MONTEVALLO, Ala. (WIAT) — It’s not every day that you come across a 1930s camera, especially one that still works.
If that’s what you need, Len Ward is your guy.
Ward owns the Spring Creek Prop Farm, a business he started several years ago to cash in on his hobby as a collector. It was an effort to answer a simple question.
“How can I monetize the hoarding,” Ward joked.
Ward is a lifelong collector and several years ago, he took that old hobby to a new level. He already had old cameras and typewriters, and he eventually added paintings, military uniforms, guns and much more. The collection grew so large that he had to move out of his home and into the log house on his property. The previous home now has a different collection in every room.
Back when his collection was much smaller, he rented out certain items for use in local productions. Pretty soon, he realized he could do more business. With all the movies being shot in Birmingham, he knew it would be much easier for producers to come to Montevallo than Atlanta, where many of them had been going. So he expanded his collection, made a few more contacts, and now some of the items he collects are featured in national films.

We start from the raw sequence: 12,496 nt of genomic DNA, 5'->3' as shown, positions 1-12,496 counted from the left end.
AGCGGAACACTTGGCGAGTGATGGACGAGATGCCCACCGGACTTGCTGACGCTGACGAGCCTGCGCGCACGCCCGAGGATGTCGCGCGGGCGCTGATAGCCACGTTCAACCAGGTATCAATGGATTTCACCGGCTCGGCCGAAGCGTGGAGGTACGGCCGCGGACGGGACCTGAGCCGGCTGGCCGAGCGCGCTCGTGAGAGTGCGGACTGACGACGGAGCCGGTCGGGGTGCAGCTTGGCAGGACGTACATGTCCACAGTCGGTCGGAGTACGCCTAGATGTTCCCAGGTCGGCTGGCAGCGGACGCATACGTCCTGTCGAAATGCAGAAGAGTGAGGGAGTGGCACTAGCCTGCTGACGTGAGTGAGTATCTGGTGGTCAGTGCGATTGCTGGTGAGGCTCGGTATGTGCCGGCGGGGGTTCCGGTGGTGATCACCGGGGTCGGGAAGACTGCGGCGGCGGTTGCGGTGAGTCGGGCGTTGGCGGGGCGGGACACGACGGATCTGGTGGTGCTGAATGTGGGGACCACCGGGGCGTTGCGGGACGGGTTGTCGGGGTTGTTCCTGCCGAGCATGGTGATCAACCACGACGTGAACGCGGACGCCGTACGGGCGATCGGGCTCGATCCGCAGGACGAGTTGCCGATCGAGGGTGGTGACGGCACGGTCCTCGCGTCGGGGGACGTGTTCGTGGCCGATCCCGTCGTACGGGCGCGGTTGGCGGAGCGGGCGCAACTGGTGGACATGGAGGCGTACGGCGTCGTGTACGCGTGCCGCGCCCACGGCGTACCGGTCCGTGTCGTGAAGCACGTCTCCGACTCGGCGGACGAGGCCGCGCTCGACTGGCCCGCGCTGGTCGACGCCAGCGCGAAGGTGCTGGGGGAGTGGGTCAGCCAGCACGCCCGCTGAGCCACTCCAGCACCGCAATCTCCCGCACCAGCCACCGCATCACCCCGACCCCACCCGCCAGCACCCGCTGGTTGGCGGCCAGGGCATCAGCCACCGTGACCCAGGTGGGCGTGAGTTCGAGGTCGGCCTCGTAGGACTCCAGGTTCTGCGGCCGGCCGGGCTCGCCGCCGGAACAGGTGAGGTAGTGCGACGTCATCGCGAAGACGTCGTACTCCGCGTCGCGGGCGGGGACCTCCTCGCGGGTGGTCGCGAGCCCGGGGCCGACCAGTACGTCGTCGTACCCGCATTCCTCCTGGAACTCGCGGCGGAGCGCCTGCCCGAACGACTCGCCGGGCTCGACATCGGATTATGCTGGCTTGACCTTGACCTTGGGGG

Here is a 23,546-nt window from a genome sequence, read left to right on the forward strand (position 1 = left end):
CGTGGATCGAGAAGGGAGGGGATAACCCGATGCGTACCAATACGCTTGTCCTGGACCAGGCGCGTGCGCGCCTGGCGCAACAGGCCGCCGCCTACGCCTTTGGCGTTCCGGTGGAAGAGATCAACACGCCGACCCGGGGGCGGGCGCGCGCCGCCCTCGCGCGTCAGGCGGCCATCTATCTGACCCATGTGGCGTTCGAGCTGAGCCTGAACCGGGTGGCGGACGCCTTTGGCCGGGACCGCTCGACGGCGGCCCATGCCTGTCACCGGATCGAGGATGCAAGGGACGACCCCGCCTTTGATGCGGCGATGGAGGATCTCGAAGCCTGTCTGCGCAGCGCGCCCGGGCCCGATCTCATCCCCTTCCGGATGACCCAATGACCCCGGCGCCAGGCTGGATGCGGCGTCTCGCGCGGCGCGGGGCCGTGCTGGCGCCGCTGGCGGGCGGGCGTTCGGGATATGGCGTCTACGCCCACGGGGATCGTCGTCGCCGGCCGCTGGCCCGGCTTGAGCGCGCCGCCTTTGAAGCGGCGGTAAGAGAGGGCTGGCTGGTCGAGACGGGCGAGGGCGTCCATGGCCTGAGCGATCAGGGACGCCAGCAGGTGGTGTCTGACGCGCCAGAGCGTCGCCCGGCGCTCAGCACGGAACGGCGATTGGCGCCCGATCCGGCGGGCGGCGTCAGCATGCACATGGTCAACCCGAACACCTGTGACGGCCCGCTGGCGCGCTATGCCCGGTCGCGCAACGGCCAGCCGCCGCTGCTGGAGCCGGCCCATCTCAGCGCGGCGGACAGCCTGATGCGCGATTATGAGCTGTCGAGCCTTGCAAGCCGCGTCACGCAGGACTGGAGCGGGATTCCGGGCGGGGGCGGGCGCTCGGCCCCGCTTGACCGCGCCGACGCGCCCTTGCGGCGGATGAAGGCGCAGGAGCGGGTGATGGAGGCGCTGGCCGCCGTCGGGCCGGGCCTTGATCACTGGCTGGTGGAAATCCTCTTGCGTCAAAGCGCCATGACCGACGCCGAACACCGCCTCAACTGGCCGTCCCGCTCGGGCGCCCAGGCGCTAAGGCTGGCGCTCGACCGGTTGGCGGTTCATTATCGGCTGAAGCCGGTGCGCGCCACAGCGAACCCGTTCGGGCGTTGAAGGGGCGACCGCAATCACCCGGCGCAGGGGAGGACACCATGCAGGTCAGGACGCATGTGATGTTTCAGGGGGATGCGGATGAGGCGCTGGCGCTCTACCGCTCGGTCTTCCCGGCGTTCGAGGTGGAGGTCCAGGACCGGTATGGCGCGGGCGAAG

“The Spring Creek Prop Farm was developed because there were a lot of films that were needing things: needing props, needing set pieces,” he said.
He’s amassed a large amount of money, including a case full of $750,000 – with one caveat: “Of course it does say: ‘For motion pictures use only.'”
And it’s not about the money for him anyway.
“It’s not a get rich thing,” he said. “If you can.. buy something and it pays for itself, that’s good.”
“The main thing is I enjoy doing this,” he said.
But some of his collections have a value that can’t be defined by dollars signs. Tune in to the CBS 42 Morning News Tuesday for the story of how Ward connected a memorable item with its original owner.
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